Fitting for a true underdog, Stengel says that one of his favorite lines on his new CD is "I was bound to let her down/ it was the one thing I was sure of" from his song "Chrissy." It’s an example of the self-deprecating observations with which the listener can immediately identify, or at the very least, enjoy the inherent humor in. Similarly, most listeners can identify with the time they waited by the phone or allowed themselves to be manipulated by a lover in Stengel’s angst-ridden "She Makes Me Wait." Conversely, the joyful abandon of "Chrissy" is just as contagious.

Although he was born in Canarsie and an image of the Brooklyn Bridge spans his CD’s notes, the liner also include images of and words describing wide-open country roads, as if Stengel was spreading his arms to embrace all of America, not just his local fans. Even the inspiration of his song "Willie Mays" was a centerfielder for both the San Francisco and New York Giants (before retiring as a New York Met).

This month, on the eve of opening day, that song won the grand prize in the eighth annual Cooch Music Amateur Songwriting Contest, run by an indie label and publishing company. According to Cooch Music President Joseph Cuccia, Stengel beat out 2,000 contestants to win the prize, which includes a new guitar and a slot on the "Buy Indie Music" compilation CD, which will be distributed to A&R reps and college radio stations, according to Cuccia.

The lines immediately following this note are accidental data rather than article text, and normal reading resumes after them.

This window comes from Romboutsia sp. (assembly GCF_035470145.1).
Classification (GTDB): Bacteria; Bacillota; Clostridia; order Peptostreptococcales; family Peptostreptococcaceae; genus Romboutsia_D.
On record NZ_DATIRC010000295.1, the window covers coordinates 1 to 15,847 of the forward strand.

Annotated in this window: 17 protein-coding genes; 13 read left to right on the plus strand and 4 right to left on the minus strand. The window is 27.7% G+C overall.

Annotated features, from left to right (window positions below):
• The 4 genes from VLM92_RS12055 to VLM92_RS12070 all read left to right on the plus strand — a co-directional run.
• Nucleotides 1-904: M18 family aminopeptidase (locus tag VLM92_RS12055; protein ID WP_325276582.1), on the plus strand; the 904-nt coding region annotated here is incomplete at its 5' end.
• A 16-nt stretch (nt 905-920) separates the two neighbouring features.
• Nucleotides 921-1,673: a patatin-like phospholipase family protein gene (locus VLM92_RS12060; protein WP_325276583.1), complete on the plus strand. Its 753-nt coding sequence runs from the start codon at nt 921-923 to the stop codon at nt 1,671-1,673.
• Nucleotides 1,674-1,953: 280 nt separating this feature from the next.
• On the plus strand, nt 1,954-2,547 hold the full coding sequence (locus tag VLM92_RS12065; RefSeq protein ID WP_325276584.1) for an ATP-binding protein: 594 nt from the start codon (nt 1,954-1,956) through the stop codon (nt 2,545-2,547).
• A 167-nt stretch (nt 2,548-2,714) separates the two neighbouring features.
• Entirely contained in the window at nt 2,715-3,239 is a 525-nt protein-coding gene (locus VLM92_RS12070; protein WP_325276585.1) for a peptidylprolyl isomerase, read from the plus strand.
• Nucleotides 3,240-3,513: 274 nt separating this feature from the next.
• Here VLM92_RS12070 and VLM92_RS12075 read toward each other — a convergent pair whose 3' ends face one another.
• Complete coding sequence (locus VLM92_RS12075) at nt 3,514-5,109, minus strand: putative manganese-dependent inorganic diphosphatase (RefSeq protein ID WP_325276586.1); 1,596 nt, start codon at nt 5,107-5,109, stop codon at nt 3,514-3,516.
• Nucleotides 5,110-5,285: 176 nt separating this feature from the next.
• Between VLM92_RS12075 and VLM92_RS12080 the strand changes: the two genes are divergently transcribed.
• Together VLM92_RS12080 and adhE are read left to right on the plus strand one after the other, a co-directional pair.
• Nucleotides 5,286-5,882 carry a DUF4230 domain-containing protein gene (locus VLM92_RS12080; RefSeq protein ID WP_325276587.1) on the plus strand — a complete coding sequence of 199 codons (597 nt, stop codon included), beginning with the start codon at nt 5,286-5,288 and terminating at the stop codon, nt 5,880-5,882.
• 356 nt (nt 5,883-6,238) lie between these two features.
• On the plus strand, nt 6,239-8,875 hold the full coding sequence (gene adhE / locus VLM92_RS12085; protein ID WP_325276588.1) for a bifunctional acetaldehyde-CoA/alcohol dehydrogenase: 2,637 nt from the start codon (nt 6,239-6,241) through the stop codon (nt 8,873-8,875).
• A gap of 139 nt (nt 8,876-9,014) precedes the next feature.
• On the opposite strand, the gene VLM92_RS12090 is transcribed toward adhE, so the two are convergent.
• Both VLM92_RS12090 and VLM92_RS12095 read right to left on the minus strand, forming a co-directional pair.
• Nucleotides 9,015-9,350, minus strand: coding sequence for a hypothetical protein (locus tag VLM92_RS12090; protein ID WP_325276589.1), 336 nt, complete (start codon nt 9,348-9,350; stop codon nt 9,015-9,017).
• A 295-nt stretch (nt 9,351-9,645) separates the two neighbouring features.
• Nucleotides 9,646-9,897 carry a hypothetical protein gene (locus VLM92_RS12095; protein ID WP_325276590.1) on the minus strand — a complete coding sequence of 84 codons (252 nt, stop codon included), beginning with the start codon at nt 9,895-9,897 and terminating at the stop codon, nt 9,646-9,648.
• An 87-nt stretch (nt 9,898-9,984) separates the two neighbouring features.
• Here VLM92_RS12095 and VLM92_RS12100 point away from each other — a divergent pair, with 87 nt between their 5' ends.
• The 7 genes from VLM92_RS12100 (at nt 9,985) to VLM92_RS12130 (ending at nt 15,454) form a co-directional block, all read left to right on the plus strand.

"Adam Stengel’s songs are at the top of the game, and he will make it in the industry," says Cuccia, who compared "Willie Mays" to songs by Dylan and Neil Young. "You will soon hear his songs on the radio. If not, then there is something wrong with the music industry today."

Stengel’s label released "Willie Mays" on Monday to over 500 radio stations, hoping to capitalize on opening day fever.

"It’s very, very difficult to get played on the radio whether you’re an independent or major label artist," says Stengel. "But we figured we needed to take a chance, ’swing the bat,’ so to speak. Our team got together and determined that ’Willie Mays’ is uptempo, and it it has an uplifting and compelling story about a true hero. Hopefully that will translate into commercial appeal.

"We felt that with the anticipation for the new baseball season, this song’s a natural. For some people, opening day is like a national holiday. We want to be a part of that excitement."

In addition to his own "The Last Day of Summer," Stengel hopes that 67 Records will be able to release at least one or two more albums this year.

"This year, we’re releasing a couple of records, because we’re still building," he said. "But the more the merrier. I don’t care if it’s 10 or 1,000. If we all like it, we’ll put it out."


"The Last Day of Summer" by Adam Stengel (67 Records) is available at, and For more information, visit

Updated 4:00 pm, November 10, 2010